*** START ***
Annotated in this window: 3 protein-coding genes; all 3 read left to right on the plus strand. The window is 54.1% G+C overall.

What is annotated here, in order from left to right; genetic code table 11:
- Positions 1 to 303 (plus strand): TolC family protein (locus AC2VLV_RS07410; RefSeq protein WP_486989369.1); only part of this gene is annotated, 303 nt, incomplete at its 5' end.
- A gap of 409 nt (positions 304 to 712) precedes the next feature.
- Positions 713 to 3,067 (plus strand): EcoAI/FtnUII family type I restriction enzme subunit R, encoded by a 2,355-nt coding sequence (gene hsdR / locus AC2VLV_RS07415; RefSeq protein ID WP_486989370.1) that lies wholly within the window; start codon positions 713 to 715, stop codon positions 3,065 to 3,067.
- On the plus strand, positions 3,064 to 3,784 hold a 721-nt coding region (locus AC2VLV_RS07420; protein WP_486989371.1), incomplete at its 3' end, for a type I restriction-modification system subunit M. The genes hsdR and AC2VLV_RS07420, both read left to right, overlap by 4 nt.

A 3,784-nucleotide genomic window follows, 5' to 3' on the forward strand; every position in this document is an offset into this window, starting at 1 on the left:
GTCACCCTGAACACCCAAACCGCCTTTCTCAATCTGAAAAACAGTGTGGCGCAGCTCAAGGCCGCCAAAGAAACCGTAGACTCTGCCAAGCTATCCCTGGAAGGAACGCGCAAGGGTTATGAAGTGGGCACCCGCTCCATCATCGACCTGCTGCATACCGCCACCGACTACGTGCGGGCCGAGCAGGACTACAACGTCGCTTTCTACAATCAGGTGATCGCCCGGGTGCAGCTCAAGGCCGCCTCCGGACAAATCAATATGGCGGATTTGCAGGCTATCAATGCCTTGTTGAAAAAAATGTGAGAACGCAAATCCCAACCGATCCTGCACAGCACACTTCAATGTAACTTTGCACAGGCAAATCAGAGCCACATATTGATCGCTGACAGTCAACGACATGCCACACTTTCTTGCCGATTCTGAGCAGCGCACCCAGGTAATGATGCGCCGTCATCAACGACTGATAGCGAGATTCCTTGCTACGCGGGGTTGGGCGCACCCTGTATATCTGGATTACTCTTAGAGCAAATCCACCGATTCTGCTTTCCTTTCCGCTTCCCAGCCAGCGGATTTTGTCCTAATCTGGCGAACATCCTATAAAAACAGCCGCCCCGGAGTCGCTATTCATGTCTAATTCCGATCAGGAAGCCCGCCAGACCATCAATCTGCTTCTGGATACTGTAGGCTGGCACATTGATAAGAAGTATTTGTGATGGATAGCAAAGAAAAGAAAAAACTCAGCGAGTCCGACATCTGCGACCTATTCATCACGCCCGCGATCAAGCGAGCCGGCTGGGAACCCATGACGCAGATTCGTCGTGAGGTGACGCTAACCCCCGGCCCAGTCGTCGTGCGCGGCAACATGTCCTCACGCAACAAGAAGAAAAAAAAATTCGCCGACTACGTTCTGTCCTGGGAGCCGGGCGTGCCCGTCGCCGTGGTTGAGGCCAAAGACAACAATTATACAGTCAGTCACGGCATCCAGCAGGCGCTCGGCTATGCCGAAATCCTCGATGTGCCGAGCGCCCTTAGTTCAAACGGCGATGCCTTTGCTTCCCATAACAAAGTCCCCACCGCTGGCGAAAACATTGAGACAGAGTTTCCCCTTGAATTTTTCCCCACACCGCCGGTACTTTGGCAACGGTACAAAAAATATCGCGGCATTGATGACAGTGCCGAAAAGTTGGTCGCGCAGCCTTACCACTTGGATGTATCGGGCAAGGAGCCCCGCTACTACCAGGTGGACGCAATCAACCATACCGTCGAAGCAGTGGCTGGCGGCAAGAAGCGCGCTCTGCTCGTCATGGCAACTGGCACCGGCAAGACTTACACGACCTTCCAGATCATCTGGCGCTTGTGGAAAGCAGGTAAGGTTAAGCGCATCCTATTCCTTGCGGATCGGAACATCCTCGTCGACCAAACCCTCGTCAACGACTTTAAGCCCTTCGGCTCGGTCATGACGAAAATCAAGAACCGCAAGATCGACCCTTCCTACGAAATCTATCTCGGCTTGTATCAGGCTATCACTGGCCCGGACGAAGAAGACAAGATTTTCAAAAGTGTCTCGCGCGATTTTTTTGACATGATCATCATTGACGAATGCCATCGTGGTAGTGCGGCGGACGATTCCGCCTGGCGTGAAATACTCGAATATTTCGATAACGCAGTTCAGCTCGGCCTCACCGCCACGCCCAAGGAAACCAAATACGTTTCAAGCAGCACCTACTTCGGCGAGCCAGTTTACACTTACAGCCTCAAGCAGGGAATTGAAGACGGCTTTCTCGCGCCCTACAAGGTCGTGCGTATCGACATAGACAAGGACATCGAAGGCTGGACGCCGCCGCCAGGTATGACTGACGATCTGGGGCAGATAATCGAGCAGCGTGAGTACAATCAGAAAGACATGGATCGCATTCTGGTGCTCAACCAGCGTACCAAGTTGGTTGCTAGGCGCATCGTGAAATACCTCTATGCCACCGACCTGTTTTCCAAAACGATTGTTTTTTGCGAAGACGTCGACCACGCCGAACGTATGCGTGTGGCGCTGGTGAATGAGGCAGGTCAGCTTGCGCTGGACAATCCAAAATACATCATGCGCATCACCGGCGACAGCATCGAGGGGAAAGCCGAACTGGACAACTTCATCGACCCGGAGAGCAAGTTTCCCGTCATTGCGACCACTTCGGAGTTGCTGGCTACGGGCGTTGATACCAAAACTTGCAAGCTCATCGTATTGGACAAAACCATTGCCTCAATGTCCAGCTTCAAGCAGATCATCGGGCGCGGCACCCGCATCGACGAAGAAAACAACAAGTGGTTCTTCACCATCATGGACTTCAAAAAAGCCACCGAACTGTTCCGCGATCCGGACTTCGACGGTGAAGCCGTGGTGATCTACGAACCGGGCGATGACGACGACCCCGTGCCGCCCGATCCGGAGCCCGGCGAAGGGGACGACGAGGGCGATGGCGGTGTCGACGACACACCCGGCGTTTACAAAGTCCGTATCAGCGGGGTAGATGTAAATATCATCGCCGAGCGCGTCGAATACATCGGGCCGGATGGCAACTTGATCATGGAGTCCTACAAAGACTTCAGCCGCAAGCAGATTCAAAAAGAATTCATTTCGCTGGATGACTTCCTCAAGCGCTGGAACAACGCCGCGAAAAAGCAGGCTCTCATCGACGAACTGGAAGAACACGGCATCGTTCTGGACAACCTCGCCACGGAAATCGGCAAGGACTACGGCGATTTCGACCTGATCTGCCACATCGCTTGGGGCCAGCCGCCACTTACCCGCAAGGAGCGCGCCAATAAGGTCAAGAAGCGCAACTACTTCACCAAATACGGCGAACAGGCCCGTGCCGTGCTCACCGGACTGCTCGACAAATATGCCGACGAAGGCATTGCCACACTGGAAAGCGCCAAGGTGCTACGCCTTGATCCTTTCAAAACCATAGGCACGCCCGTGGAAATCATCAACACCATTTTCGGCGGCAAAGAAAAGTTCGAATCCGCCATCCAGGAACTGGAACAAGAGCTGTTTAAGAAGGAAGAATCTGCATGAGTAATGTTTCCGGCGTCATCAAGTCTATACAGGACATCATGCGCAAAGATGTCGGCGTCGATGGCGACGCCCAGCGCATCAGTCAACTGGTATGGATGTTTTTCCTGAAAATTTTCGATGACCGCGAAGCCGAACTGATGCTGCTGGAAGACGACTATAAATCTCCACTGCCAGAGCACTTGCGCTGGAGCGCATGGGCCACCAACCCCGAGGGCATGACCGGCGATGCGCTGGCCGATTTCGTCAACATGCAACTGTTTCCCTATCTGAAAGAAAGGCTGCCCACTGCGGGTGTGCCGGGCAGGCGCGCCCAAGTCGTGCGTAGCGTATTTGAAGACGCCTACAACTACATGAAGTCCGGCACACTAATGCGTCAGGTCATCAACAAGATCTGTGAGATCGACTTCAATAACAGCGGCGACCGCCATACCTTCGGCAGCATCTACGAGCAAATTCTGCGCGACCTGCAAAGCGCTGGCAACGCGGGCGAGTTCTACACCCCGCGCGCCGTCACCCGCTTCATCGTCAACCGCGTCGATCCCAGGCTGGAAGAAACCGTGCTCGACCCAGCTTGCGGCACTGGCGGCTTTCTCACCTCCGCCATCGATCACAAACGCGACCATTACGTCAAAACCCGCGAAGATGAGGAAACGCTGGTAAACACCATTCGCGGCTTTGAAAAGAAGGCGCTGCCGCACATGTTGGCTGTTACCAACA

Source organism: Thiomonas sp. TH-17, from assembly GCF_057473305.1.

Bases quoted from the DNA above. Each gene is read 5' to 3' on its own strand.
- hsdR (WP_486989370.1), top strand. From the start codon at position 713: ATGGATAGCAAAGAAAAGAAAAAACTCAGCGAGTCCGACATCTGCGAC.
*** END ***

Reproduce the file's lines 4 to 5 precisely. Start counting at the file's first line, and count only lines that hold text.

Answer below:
- A gap of 409 nt (positions 304 to 712) precedes the next feature.
- Positions 713 to 3,067 (plus strand): EcoAI/FtnUII family type I restriction enzme subunit R, encoded by a 2,355-nt coding sequence (gene hsdR / locus AC2VLV_RS07415; RefSeq protein ID WP_486989370.1) that lies wholly within the window; start codon positions 713 to 715, stop codon positions 3,065 to 3,067.